In the mid-90s, the average family home had a single computer that everyone shared.
Fast forward twenty years, now every British family has on average 7.4 connected devices in the home. Scale that up to the European population and that's an exponential amount of personal data being tracked, collected, and marketed.
What does GDPR 2018 Compliance Mean for Us?
The European Union's General Data Protection Regulation (GDPR), set to come into play in May 2018, is the first attempt to safeguard personal data in the new digital era. Under this EU regulation, people have the right to ask organisations what personal information they currently hold, how their data is being used, and opt-out if they so choose – including the controversial ‘right to be forgotten' mandate. By law, organisations must fulfil the request, and any failure to do so can result in costly fines. The aim of GDPR is to put citizens back in control of their personal information, and also provide a universal standard that organisations across Europe can adhere to without confusion. Every company that does business in the UK or Europe will be impacted and as a result, will need to start re-evaluating how they store, manage, capture and most importantly, protect customer data.
Thanks to the rise in data breaches and cybercrime, data protection has quickly become one of the greatest challenges companies face today. In the first half of this year, there were nearly 1000 data breaches globally and in Q1 alone, 22 breaches resulted in the compromise, theft, or loss of more than a million records. That's why the ability to detect and thoroughly understand the circumstances surrounding a data breach is important, especially under GDPR requirements.
So how can an organisation truly protect customer data and stay compliant when security risks are at an all-time high? Preparation. It may seem like a given, but having a robust cybersecurity awareness programme includes adequate breach monitoring, detection, and reporting processes that are well documented and accessible to all employees. While 78% of large enterprises do have a defined incident response and management procedure in place, 22% still do not according to research from Frost & Sullivan.
Additionally, amongst the 78% with defined procedures, 15% of users aren't aware of the organisation's incident response procedures. Worryingly, this permeates across departments that handle customer data. Support functions such as Finance, Human Resources, and Legal departments all handle data protected by GDPR, yet only 57% of UK enterprises have implemented security programmes with formal guidelines in these critical departments. These departments work with highly sensitive consumer data daily as well as data that can impact stock prices or lead to insider trading. Most large organisations also have a robust Sales and Customer Contact department, yet almost one third have implemented security programmes without formal guidelines, and 11% have no security programme or guidelines at all. These departmental gaps should raise red flags as the more touchpoints that customer data goes through, the higher the risk if not properly protected.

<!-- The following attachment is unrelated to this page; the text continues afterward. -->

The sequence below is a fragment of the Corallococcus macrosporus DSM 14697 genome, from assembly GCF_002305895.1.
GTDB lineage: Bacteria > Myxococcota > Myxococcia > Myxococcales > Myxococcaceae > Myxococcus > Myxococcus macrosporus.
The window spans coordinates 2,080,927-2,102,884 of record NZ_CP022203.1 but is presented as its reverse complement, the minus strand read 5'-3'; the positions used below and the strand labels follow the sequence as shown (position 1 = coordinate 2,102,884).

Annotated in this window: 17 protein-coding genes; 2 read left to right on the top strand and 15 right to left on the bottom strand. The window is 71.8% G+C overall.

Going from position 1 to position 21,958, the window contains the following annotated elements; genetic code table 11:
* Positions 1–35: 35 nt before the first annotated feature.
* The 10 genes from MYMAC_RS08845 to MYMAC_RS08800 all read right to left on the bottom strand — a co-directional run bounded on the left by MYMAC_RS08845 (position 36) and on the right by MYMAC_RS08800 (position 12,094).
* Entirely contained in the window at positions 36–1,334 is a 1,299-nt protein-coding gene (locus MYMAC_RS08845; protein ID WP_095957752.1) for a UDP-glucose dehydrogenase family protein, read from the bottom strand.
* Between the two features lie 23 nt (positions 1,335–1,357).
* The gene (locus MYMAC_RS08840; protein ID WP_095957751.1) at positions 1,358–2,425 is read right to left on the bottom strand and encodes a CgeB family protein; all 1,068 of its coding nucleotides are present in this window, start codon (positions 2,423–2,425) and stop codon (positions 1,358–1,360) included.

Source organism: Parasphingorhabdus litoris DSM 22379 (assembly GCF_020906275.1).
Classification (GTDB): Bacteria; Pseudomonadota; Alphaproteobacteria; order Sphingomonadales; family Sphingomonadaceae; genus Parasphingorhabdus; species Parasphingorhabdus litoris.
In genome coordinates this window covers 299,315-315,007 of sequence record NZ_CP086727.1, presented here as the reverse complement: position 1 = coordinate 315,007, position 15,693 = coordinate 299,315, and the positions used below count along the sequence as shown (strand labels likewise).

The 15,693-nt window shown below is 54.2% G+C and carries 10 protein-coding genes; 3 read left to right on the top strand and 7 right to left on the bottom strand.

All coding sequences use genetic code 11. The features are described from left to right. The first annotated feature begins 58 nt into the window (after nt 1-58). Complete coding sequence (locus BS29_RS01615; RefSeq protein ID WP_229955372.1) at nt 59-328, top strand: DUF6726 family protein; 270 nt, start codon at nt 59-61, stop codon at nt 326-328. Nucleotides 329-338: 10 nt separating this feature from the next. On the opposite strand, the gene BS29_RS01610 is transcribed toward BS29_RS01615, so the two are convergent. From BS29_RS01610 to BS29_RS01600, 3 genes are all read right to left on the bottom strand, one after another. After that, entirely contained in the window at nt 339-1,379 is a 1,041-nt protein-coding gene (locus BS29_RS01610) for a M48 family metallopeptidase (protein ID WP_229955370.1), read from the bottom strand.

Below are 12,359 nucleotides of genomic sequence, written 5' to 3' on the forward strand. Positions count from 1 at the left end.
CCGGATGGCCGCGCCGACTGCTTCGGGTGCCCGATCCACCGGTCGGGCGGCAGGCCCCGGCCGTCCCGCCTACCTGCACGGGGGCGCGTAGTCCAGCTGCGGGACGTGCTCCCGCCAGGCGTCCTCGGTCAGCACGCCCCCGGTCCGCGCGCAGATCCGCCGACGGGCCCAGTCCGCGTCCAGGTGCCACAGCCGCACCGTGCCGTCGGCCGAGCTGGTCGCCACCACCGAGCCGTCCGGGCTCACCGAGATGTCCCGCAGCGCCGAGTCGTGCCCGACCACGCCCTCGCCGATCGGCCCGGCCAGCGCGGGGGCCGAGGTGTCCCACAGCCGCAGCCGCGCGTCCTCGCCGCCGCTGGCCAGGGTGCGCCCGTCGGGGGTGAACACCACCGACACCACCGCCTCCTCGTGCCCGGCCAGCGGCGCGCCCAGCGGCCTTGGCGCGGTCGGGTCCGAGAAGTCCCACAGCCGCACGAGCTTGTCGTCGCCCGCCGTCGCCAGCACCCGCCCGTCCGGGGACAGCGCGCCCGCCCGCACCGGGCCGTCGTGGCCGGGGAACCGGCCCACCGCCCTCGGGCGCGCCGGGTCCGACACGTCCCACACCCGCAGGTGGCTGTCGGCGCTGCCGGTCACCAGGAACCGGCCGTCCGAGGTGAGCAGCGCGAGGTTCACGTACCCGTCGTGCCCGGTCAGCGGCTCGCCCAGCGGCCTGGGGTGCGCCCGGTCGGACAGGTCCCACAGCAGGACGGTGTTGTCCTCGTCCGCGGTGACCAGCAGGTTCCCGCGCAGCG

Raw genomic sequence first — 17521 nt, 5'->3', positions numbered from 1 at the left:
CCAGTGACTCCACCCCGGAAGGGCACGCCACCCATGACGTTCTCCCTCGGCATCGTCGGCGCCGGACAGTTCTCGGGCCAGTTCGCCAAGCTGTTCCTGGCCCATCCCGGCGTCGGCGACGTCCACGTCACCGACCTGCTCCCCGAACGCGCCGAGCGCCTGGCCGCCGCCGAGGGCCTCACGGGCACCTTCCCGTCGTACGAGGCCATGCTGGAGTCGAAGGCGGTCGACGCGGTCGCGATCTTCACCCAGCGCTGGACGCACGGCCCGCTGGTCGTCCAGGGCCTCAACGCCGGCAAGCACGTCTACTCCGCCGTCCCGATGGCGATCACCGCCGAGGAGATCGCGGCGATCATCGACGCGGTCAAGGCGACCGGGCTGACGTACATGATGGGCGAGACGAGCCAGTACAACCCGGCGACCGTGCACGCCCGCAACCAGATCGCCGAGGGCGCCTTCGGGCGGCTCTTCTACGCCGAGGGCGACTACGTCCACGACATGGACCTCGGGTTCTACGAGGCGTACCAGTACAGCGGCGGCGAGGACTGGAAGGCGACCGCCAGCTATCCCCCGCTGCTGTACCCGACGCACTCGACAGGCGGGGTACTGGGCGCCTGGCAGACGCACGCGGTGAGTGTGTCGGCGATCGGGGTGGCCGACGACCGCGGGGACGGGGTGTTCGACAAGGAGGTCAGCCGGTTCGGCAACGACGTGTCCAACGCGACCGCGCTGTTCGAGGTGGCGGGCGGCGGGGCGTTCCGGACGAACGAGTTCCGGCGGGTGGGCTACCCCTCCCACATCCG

GDPR Breach Notification and Penalties
The new EU regulation states that controllers that fail to notify the relevant supervisory authority within 72 hours of a breach and with the required information could be subject to fines up to €10 million or 2% of worldwide annual turnover for the preceding year, whichever is greater. Being unaware of your organisation's incident response procedures can cause delays in reporting to the supervisory authority within the 72 hour data breach notification deadline and lead to increased fines and revenue loss. Learn more on GDPR breach notification requirements.
When it comes to reporting an incident, new guidance from the Article 29 Data Protection Working Party on GDPR breach notifications encourages organisations to include notification to the supervisory authority as a key step in their incident response plan. It also outlines practical steps that every organisation can implement. These include:
- Information concerning all security-related events should be directed towards a responsible person or persons with the task of addressing incidents, establishing the existence of a breach and assessing risk.
- Risk to individuals as a result of a breach should then be assessed (likelihood of no risk, risk or high risk), with relevant sections of the organisation being informed.
- Notification to the supervisory authority, and potential communication of the breach to the affected individuals should be made, if required.
- At the same time, the controller should act to contain and recover the breach.
Implementation and Solutions for GDPR
The reality is the threat landscape will only continue to evolve and at a much faster pace than most businesses are prepared for. Having an incident procedure in place is only half of the battle. Cybersecurity procedures need to be regularly reviewed and tested, ideally using next-generation pen-testing methods, to identify vulnerabilities and equip the organisation for future cybersecurity threats as well as be compliant under GDPR regulations.
As the new regulation deadline approaches, it's time for business leaders to take a hard look at their data protection and security methods and ask whether enough is being done to protect their business and more importantly, their customers. If there's scope for improvement, then act. There's no room for procrastination when an organisation's future is at stake.